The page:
My very first Bible was the Oxford annotated Revised Standard Version, which all my fundamentalist friends HATED. It had footnotes at the bottom of each page providing scholarship, interpretations, etc. I then conformed to my peers in Bible School and got a KJV with no scholarship at all. I tried to logic my way to the truth with an assumption that God was speaking directly through inspired human beings who always spoke the truth. My head almost exploded. Got the New English Bible when I was at Oral Roberts. I was glad to be rid of the Elizabethan English and really enjoyed the modern speaking language, but again, no scholarship. Last year, I got the ESV (English Standard Version) in hard cover, but have only used it sparingly. Finally, 50 years later, I have a real study Bible with huge amounts of scholarship, cross references, charts and articles steeped in the best evangelical scholars. The real kicker is the $10 Kindle price. The paperback is nearly $30. A nice leather version is $80. And the essential purchase question is one of usage. With the kindle version it is extremely easy to jump around, go back to where you were, go deep on a topic, read the alternate interpretations based on the original languages. It's USABLE, which results in actual use rather than the pride of a prop you can be seen carrying in church.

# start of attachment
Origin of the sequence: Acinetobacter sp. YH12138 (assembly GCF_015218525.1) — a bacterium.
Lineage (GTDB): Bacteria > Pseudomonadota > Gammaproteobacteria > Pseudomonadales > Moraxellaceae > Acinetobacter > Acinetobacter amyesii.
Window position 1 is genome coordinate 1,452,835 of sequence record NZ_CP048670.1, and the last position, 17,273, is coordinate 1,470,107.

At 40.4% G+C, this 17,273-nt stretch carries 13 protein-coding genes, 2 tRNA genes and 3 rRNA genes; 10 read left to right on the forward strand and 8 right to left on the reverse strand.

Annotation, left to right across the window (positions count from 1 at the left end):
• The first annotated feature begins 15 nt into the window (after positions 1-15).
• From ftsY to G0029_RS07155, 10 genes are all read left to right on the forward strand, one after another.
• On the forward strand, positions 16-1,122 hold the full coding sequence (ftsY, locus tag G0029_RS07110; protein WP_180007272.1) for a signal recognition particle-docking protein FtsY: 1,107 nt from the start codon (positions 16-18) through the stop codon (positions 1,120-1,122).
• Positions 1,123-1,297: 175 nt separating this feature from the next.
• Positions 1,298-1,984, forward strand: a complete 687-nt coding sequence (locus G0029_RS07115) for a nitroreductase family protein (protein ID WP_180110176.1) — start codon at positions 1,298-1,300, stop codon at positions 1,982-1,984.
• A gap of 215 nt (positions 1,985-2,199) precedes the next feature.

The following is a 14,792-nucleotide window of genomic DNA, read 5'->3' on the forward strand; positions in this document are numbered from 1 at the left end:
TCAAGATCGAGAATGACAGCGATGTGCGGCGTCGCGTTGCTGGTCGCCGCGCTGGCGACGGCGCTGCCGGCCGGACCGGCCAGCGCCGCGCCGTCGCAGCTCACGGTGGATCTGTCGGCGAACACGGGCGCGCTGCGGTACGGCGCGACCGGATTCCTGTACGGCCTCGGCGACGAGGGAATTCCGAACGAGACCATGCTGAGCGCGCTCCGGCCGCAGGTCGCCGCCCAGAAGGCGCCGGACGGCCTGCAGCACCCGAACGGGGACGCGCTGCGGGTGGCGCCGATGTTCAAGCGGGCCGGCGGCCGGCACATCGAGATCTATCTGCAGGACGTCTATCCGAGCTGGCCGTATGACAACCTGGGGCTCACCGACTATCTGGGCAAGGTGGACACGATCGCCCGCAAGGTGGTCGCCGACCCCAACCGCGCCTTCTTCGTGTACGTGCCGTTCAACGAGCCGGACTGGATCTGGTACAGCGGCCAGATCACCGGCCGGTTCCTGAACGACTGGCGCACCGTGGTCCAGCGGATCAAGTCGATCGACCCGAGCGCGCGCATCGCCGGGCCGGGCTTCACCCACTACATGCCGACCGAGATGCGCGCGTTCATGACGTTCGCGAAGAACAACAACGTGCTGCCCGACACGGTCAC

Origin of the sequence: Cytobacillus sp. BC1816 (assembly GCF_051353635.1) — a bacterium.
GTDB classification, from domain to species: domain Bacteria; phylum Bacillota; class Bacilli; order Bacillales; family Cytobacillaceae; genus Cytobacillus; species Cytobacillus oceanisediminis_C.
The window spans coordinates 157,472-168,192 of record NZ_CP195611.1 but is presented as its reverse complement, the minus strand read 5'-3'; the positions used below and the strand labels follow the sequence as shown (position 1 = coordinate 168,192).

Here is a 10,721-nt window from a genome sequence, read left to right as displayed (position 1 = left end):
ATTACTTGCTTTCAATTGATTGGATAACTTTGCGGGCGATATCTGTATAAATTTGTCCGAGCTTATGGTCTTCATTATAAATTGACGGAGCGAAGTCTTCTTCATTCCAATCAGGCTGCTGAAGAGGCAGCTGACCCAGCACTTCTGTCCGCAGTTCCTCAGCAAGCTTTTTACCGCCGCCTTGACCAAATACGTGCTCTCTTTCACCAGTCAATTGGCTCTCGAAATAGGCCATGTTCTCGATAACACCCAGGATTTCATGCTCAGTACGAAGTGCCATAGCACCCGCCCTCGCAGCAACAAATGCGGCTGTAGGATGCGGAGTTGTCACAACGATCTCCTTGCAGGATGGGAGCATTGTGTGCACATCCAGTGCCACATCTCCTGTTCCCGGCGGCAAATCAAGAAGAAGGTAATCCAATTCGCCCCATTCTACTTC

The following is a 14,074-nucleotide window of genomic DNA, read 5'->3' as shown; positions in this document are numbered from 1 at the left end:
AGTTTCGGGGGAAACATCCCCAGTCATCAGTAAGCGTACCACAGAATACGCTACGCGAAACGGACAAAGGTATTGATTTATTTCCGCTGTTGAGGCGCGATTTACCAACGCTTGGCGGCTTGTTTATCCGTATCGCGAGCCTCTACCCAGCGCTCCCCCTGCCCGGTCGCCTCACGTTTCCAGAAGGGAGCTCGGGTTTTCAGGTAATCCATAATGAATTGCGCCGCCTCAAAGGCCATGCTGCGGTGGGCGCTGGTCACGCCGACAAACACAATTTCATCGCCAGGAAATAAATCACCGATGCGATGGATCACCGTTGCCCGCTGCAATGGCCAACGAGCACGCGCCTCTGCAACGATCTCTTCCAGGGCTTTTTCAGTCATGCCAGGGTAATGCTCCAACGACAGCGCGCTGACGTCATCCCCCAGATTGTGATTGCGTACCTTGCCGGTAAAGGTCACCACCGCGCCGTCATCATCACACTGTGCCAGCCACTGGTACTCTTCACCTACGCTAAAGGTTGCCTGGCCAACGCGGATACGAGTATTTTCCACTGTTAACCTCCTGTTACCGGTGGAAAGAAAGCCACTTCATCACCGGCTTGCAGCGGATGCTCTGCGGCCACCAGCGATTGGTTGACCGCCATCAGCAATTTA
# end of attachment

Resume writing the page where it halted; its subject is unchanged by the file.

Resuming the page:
I am looking forward to using it for years.
    We downloaded it yesterday and he likes it very much. He is not the type to simply read the Bible. He has to research everything behind everything. He teaches his pastor stuff.
    Thanks from kmiller1610

  8. #8
    Veteran Member Pragmatist's Avatar
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    Quote Originally Posted by kmiller1610 View Post
    The English Standard Version of the Bible is one of the best, current translations.

    I have been using my hardcover version for years, for public speaking and study applications.

    Last month I picked up the study version on Kindle and have been impressed with the scholarship and usefulness.

    I am slowly mastering the extensive hot links and articles that allow one to read the text, then explore the scholarship easily and efficiently.